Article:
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    1. I think so too, Sue. Especially the "free" fruits and vegetables. I've always got a piece of fruit handy and find it fairly easy to stay on track.

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  9. Applause! Very happy to hear you happy with yourself. You deserve some unfettered self-appreciation.

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    1. Thanks, Lisa. I like to think I deserve that as well, so it's nice to push the fetters away!

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  10. I'm always interested to hear about the journey to manage one's body shape fluctuations - especially after menopause! Good on you for making a choice that has assisted you in returning to the size at which you feel most healthy and beautiful.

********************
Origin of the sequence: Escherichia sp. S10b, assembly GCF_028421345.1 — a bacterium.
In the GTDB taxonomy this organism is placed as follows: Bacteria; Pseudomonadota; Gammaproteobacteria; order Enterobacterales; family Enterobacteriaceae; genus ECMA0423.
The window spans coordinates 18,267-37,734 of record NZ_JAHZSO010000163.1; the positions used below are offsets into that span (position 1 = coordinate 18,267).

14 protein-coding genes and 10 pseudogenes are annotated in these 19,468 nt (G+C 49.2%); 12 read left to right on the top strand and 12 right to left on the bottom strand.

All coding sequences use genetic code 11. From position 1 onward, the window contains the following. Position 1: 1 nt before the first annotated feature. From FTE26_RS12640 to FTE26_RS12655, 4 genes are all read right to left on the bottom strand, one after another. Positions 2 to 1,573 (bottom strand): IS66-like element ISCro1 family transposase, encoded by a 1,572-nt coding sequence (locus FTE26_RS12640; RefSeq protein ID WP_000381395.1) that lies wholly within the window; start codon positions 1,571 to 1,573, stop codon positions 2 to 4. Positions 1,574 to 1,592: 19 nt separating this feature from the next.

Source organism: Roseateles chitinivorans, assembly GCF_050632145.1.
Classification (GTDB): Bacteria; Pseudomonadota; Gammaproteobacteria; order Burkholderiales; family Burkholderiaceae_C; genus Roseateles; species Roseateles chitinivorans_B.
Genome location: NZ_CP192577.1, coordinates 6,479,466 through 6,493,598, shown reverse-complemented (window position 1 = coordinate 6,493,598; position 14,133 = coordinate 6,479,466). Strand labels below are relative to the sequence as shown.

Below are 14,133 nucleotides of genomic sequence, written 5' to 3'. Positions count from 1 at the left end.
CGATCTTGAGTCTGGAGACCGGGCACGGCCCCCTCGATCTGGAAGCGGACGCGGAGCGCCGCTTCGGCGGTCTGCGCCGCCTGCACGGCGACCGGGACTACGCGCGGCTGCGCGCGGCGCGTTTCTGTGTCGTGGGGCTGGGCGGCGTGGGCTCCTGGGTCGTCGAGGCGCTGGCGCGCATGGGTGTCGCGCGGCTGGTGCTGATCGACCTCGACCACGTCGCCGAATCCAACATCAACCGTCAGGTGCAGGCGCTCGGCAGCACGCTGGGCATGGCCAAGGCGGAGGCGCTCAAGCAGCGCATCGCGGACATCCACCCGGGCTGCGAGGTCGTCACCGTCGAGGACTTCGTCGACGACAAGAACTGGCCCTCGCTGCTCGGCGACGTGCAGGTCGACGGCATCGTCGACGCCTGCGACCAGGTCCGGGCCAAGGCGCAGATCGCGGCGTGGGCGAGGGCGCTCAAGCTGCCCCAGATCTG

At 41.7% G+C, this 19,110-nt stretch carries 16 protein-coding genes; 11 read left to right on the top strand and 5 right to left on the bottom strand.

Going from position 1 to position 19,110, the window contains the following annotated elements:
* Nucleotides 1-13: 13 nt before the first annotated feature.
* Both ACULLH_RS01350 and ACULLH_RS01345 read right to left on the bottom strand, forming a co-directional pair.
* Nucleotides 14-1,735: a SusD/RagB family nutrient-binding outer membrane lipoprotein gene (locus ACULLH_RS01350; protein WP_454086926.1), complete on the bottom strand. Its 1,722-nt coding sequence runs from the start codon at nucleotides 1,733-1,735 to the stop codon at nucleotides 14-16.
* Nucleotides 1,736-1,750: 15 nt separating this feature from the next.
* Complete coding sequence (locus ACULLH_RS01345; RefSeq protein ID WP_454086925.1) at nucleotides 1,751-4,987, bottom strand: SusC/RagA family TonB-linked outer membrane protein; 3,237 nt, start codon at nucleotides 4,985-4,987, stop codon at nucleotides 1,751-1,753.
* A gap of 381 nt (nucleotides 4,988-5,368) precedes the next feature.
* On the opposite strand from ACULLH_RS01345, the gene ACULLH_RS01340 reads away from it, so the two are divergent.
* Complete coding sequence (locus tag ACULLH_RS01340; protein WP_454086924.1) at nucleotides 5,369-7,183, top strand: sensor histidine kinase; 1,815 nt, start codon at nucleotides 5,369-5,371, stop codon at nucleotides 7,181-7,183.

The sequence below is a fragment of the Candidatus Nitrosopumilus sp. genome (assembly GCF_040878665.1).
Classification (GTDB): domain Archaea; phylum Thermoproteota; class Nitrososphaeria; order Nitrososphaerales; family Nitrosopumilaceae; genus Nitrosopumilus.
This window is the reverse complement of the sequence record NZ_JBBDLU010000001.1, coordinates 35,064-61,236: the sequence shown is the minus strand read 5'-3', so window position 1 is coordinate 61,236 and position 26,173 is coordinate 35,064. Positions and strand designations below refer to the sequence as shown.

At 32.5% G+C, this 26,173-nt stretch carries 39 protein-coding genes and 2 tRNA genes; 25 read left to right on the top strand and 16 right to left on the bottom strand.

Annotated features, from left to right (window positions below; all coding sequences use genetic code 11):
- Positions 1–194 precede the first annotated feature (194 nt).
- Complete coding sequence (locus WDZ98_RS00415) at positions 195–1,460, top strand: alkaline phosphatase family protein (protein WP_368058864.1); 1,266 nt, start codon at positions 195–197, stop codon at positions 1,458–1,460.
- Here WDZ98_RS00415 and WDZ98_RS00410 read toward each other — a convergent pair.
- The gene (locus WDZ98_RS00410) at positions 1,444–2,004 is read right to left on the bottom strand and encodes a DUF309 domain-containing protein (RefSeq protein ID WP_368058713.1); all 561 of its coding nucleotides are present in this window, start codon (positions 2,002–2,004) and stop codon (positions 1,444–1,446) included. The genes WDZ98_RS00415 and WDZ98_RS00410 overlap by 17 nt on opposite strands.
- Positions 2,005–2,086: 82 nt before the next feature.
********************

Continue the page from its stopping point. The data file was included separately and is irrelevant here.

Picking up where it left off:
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    1. Nicely put! I try to be careful about language around this issue, but it's what you stress that's important. I'm back where I feel healthiest and best-looking. Thanks!

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  11. Oh those menopausal pounds! I have 5 of them that just won't go away. I'm glad you've found success with WW. Our DIL lost 50 pounds over the past year on the program. It's so balanced. (The day she recorded her 50 pound weight loss was also the day she found out she was pregnant. Bye, bye WW until next year.)
    Feeling good about one's shape and size affects so much in life.

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    1. Good for your DIL -- she'll have got some really good food habits in place to see her through her pregnancy first baby year.

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  12. You look great in both outfits! (Do I detect a bit of swagger to go with those belts?) The reality of taking care of our body is that the benefits extend so far beyond physical accomplishment. So glad to hear the injuries are under control and your running belongs to you, again.

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    1. Busted! You caught that swagger, but it's just a little bit, right? ;-)